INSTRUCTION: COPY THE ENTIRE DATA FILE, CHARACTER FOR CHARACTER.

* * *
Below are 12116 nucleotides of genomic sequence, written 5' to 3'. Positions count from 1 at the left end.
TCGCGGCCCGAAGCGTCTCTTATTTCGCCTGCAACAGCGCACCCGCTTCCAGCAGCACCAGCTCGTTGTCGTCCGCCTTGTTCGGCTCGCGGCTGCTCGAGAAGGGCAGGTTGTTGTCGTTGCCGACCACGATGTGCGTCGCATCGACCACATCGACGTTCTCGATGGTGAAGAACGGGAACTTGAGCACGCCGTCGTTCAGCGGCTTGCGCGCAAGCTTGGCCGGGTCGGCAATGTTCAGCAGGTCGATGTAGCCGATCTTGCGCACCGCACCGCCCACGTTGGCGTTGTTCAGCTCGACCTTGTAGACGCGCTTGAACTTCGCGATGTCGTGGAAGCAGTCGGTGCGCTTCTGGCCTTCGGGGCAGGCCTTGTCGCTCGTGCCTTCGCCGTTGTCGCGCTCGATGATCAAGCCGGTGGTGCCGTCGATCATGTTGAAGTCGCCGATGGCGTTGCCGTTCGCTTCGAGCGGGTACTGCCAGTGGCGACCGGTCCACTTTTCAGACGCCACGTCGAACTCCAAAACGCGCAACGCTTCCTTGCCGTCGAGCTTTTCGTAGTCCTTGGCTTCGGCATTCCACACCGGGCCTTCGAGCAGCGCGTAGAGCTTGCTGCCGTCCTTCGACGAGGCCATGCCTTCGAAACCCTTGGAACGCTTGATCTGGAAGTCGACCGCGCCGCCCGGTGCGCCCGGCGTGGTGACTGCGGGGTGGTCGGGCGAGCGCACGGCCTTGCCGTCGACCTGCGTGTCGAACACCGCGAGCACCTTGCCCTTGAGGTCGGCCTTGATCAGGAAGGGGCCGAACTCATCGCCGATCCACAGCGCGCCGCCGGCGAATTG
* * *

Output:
Below are 12116 nucleotides of genomic sequence, written 5' to 3'. Positions count from 1 at the left end.
TCGCGGCCCGAAGCGTCTCTTATTTCGCCTGCAACAGCGCACCCGCTTCCAGCAGCACCAGCTCGTTGTCGTCCGCCTTGTTCGGCTCGCGGCTGCTCGAGAAGGGCAGGTTGTTGTCGTTGCCGACCACGATGTGCGTCGCATCGACCACATCGACGTTCTCGATGGTGAAGAACGGGAACTTGAGCACGCCGTCGTTCAGCGGCTTGCGCGCAAGCTTGGCCGGGTCGGCAATGTTCAGCAGGTCGATGTAGCCGATCTTGCGCACCGCACCGCCCACGTTGGCGTTGTTCAGCTCGACCTTGTAGACGCGCTTGAACTTCGCGATGTCGTGGAAGCAGTCGGTGCGCTTCTGGCCTTCGGGGCAGGCCTTGTCGCTCGTGCCTTCGCCGTTGTCGCGCTCGATGATCAAGCCGGTGGTGCCGTCGATCATGTTGAAGTCGCCGATGGCGTTGCCGTTCGCTTCGAGCGGGTACTGCCAGTGGCGACCGGTCCACTTTTCAGACGCCACGTCGAACTCCAAAACGCGCAACGCTTCCTTGCCGTCGAGCTTTTCGTAGTCCTTGGCTTCGGCATTCCACACCGGGCCTTCGAGCAGCGCGTAGAGCTTGCTGCCGTCCTTCGACGAGGCCATGCCTTCGAAACCCTTGGAACGCTTGATCTGGAAGTCGACCGCGCCGCCCGGTGCGCCCGGCGTGGTGACTGCGGGGTGGTCGGGCGAGCGCACGGCCTTGCCGTCGACCTGCGTGTCGAACACCGCGAGCACCTTGCCCTTGAGGTCGGCCTTGATCAGGAAGGGGCCGAACTCATCGCCGATCCACAGCGCGCCGCCGGCGAATTG